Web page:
Biden obviously doesn’t know where the brakes are. I don’t know if he knows where anything is right now. Trump is an odd character, utterly unpredictable. He had neocons and he had anti-neocons in his administration, doing very haphazard things. It’s probably true he would be less pro-NATO in Ukraine, but he was absolutely up for goading China and as aggressive as can be pro-Israel in the Middle East. So all of it is to say, in my view, there’s not so much difference at the political personality level. Structurally, the U.S. security establishment is fighting for its hegemony and it could end up creating a world war. 

Billington: I’ll mention, since you brought up the military-industrial complex, you may know that Ray McGovern has expanded that idea to the MICIMATT which includes the Congress, the intelligence community, the media, academia and the think tanks. 

But let me first ask you about the Oasis Plan. I’m sure you’re familiar with this. This is an idea that LaRouche had way back in the 1970s, with his idea being that the only way to resolve the perpetual warfare that had been created in the Middle East by the British, the way they set it up as a cockpit for war, eventually against Russia and China. But the only way to deal with that is through a massive development plan addressing the needs of both sides, and in particular, the massive shortage of water in the region, through canals, nuclear powered desalination of seawater and related developments, Belt and Road style developments for the entire region.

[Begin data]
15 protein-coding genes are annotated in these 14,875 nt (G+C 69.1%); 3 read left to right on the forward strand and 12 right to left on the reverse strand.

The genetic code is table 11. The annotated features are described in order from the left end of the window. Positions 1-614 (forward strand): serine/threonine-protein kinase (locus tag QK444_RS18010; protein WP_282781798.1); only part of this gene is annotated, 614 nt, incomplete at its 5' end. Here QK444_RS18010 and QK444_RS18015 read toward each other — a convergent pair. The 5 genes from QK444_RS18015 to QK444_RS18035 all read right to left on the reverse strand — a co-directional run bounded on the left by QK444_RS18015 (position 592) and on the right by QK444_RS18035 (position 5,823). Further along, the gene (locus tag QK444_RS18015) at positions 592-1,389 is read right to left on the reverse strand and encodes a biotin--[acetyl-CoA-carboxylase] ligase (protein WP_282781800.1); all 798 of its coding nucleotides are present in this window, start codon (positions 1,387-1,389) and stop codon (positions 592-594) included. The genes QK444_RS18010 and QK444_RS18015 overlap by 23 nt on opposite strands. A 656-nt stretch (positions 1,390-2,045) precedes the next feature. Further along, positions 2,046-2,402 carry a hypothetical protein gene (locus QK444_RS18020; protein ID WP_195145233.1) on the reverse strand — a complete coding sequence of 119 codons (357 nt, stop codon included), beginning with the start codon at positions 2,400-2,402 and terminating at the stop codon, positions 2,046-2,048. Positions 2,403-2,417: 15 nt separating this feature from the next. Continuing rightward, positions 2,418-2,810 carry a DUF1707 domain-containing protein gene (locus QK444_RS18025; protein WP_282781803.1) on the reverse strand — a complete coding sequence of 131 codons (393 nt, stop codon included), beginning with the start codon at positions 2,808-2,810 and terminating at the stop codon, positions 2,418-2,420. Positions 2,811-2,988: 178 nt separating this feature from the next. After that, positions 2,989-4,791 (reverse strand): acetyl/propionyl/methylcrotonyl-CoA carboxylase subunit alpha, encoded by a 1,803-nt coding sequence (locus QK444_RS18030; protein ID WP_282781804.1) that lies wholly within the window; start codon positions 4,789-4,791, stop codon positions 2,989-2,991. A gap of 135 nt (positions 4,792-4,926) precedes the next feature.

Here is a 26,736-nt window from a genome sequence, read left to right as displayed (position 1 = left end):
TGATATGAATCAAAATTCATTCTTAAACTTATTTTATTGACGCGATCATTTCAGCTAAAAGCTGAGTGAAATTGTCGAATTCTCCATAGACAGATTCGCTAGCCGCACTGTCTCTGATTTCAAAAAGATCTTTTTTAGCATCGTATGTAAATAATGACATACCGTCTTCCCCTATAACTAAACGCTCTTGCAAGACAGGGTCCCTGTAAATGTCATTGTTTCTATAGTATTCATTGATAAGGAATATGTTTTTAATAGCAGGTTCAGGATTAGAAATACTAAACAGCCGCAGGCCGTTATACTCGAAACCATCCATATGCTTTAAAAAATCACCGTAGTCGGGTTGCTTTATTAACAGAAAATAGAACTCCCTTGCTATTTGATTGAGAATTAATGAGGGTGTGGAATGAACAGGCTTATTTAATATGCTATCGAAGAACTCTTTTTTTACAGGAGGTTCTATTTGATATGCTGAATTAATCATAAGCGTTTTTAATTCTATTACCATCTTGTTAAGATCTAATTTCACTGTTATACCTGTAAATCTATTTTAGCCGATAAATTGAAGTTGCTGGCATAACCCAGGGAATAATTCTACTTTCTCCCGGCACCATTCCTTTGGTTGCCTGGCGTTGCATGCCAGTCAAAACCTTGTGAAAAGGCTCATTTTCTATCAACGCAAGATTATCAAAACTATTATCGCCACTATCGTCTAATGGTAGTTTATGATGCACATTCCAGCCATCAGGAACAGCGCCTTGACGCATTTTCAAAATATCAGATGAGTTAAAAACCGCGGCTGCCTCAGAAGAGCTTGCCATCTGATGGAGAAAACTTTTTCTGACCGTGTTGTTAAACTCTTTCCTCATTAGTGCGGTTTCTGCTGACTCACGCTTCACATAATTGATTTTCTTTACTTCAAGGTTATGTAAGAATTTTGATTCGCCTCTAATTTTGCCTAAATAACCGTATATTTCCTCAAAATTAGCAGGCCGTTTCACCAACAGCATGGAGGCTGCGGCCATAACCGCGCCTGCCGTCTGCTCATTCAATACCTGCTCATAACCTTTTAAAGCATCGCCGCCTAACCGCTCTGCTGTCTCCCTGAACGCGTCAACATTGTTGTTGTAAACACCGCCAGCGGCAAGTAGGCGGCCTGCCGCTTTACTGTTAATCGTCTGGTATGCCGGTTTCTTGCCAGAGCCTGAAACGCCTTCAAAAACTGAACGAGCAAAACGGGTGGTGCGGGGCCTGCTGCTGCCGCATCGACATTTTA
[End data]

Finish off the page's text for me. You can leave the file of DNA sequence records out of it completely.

We sponsored a conference on this concept last month in which four ambassadors, including one from Palestine, who basically spoke in support of it, along with scientists and water experts from around the world. Lyn argued, when he first developed this, that the idea that we have to get a political settlement first—that this is backwards, that the vision for a real solution, a solution that is long term, that actually addresses the infrastructure needs of both sides, is required, like the Peace of Westphalia, which I know you’re familiar with. You know Southwest Asia very well. What are your thoughts generally on this development solution?